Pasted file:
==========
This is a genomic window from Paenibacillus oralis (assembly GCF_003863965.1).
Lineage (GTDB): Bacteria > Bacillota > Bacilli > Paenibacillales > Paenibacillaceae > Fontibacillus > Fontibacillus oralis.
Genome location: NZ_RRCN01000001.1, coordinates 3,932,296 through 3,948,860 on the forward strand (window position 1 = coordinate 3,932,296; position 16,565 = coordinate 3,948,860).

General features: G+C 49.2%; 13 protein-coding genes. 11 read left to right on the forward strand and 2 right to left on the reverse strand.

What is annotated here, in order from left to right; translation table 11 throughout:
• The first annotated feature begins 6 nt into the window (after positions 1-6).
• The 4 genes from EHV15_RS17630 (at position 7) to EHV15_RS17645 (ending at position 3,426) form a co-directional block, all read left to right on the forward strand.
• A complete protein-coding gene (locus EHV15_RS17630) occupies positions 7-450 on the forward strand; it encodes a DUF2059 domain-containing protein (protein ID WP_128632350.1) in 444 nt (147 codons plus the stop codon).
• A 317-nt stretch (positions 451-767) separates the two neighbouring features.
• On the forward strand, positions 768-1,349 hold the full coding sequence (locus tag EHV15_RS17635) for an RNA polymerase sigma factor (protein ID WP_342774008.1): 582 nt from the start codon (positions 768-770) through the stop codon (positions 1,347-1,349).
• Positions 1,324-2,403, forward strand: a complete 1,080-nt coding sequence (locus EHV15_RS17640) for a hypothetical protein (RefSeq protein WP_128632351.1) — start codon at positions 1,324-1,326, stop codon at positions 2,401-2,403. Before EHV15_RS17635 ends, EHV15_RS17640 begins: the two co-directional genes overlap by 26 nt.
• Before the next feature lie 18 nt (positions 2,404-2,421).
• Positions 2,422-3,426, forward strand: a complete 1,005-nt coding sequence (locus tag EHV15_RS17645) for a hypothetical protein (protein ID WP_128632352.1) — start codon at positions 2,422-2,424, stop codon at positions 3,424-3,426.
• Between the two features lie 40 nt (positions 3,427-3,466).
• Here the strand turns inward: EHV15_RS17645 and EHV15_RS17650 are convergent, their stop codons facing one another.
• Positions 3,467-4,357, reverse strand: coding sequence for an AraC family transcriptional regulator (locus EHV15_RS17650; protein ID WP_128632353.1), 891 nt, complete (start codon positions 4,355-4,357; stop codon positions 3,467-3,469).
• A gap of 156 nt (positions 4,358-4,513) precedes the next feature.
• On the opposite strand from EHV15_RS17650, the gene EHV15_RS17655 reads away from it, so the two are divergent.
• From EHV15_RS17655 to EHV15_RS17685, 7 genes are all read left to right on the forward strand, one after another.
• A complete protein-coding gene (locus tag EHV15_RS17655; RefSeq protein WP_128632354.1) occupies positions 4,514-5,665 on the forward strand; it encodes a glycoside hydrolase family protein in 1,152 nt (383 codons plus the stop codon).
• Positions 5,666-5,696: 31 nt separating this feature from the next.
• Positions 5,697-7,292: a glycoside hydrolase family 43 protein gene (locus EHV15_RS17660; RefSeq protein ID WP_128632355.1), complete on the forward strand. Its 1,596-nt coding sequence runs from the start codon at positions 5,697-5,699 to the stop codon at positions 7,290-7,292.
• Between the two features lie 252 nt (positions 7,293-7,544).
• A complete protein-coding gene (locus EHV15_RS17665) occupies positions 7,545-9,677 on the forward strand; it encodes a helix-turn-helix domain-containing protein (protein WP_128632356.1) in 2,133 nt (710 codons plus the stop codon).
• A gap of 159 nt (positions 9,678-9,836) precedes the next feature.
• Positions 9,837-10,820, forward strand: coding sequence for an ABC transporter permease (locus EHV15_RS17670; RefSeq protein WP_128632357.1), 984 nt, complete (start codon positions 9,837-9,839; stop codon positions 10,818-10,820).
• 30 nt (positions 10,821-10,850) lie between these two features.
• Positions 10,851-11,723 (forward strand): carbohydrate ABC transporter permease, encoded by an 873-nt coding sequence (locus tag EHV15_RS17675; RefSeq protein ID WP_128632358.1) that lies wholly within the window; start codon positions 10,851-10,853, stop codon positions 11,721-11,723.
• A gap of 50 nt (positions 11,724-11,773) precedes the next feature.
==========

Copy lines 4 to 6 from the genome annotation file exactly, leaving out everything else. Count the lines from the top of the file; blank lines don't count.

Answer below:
General features: G+C 49.2%; 13 protein-coding genes. 11 read left to right on the forward strand and 2 right to left on the reverse strand.

What is annotated here, in order from left to right; translation table 11 throughout:
• The first annotated feature begins 6 nt into the window (after positions 1-6).